The reality of today’s world is that there is no clear perimeter to an organization’s information systems. That means that controlling the network edge is no longer the way to effectively secure web applications or an entire system. Access control, which was once the gold standard for protection, is no longer enough.
Because of their complexity, the best practice for securing web applications is to understand what normal, trusted activity looks like, so you can identify anomalies and threats. The way to do this is to monitor the application’s health.
Web applications and web services have many differences in functions and data. Yet, there are commonalities because of standardized communications protocols that separate data, logic, tools and processes, and presentation of the data to the end user. These commonalities enable security teams to create stronger defense for the apps.
Most of the sensitive data accessed by web apps is stored in a database, to which authorized users are given access. Unfortunately, databases are highly vulnerable to manipulation, especially when there are coding errors or the developers did not follow securing coding guidelines. Databases are particularly vulnerable to SQL injection threats.
Runtime application self-protection (RASP) technology enables monitoring of the runtime parameters related to database access–before deployment and during full operations. When you are able to monitor this in the staging environment, you can identify and reduce some risks before deployment. There are, however, limitations to identifying vulnerabilities in the staging environment. So it is critical to be able to identify vulnerabilities and protect the database during operations, until errors and vulnerabilities can be fixed. RASP protects your database throughout.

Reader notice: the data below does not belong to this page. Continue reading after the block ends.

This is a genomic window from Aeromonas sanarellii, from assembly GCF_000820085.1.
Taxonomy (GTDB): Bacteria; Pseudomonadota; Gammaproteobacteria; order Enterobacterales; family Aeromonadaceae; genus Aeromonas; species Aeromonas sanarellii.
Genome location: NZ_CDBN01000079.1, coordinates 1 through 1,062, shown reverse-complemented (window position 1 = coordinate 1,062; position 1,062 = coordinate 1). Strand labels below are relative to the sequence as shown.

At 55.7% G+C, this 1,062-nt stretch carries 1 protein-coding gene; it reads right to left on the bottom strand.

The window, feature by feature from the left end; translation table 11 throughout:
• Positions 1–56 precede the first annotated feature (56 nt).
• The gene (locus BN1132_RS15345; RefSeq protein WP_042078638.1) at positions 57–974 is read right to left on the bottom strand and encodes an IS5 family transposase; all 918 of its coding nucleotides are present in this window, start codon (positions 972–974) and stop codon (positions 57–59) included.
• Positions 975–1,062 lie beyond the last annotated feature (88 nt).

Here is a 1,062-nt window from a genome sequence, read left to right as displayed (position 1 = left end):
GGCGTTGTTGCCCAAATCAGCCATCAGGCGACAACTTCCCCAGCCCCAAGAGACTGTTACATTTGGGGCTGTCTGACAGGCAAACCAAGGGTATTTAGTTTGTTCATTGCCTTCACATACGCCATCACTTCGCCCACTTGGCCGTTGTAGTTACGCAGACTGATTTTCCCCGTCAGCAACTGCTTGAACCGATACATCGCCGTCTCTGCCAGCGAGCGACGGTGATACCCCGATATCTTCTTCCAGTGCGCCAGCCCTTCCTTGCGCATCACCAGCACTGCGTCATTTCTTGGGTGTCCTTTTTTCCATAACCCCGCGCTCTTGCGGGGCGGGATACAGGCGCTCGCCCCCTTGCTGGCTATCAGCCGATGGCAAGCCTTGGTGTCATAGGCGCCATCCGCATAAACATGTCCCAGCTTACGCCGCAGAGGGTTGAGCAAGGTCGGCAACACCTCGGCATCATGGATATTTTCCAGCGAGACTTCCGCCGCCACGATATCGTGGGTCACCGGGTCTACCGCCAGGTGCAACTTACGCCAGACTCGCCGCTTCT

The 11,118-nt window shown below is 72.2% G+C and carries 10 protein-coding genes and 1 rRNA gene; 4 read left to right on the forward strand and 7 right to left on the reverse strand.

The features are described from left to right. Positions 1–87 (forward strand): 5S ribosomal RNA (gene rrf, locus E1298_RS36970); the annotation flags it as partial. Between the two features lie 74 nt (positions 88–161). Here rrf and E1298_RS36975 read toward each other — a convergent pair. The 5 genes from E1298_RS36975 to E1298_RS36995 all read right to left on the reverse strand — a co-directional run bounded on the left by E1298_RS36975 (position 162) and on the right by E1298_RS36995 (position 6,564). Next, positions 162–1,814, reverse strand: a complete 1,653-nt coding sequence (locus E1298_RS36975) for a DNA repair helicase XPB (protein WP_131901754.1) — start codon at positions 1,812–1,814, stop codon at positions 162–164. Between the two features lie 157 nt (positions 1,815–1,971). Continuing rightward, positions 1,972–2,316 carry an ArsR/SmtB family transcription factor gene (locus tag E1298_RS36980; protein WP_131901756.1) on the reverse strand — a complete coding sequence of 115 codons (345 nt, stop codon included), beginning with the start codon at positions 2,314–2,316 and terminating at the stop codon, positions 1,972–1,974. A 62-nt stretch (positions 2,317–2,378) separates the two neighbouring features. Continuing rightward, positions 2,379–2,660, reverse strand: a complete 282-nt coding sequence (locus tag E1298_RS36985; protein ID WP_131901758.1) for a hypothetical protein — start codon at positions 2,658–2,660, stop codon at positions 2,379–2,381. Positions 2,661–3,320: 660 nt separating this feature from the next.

Sensitive data, like configuration files, permissions, and passwords, reside in the file system. The file system is susceptible to coding errors or issues with third party components. This area of the application is likely to see directory and file traversal and authorization vulnerabilities.
RASP technology allows you to monitor runtime execution by defining safe zone for read, or write or both, which can include specific files, file types and the directory structure. Every read or write access outside of the safe zone needs to be reviewed and either approved, or remediated.
The host system itself is a frequent attack target, especially in web applications that process user content, manage file libraries, etc. Hackers attempt to remotely execute processes and applications, often from the command line.
Using RASP enables you to monitor remote execution to approve only selected executable commands and to detect and block anomalies.
Understanding regular and acceptable usage patterns is the best way to secure web applications in today’s threat environment. RASP takes advantage of the commonalities among most web apps, and works within the runtime environment, to be the most efficient, effective, and strongest defense of your web apps.
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